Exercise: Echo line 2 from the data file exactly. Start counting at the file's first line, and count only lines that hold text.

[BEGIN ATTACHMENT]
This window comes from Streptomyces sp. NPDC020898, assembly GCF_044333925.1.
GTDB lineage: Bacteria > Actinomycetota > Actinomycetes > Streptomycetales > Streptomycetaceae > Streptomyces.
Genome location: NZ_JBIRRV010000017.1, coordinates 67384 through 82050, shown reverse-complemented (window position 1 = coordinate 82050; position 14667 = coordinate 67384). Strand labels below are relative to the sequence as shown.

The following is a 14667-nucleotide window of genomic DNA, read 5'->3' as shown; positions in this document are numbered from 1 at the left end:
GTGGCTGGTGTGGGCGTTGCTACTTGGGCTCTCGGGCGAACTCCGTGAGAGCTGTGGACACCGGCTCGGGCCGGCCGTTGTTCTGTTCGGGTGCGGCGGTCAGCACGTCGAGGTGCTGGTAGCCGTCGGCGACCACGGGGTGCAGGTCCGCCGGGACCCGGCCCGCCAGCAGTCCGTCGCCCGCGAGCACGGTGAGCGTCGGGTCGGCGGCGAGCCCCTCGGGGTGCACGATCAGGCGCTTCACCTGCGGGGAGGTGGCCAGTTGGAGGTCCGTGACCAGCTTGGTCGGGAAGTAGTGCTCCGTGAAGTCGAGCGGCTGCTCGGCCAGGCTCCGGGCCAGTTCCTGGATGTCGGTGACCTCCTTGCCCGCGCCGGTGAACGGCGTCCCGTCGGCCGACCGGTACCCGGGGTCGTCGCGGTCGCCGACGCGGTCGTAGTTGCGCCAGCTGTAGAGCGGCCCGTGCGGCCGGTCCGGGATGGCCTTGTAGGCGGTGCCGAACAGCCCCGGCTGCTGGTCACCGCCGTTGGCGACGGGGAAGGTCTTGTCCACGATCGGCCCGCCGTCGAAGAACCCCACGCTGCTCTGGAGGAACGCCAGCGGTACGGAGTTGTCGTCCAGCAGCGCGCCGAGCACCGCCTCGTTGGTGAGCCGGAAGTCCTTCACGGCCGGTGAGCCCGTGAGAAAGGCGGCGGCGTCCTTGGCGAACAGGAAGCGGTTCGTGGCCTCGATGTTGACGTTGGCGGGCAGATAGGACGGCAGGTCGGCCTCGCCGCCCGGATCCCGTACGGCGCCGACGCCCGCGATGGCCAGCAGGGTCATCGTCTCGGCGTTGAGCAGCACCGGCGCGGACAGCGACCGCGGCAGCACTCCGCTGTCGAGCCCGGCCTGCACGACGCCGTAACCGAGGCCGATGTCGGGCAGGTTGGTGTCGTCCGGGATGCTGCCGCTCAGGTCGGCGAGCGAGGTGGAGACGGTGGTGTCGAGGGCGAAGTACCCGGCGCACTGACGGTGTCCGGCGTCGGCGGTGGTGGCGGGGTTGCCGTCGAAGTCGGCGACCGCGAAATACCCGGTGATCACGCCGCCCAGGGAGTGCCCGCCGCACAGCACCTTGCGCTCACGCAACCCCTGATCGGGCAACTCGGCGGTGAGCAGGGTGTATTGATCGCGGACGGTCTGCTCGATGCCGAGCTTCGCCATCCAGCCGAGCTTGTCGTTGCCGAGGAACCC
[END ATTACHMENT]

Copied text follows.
GTDB lineage: Bacteria > Actinomycetota > Actinomycetes > Streptomycetales > Streptomycetaceae > Streptomyces.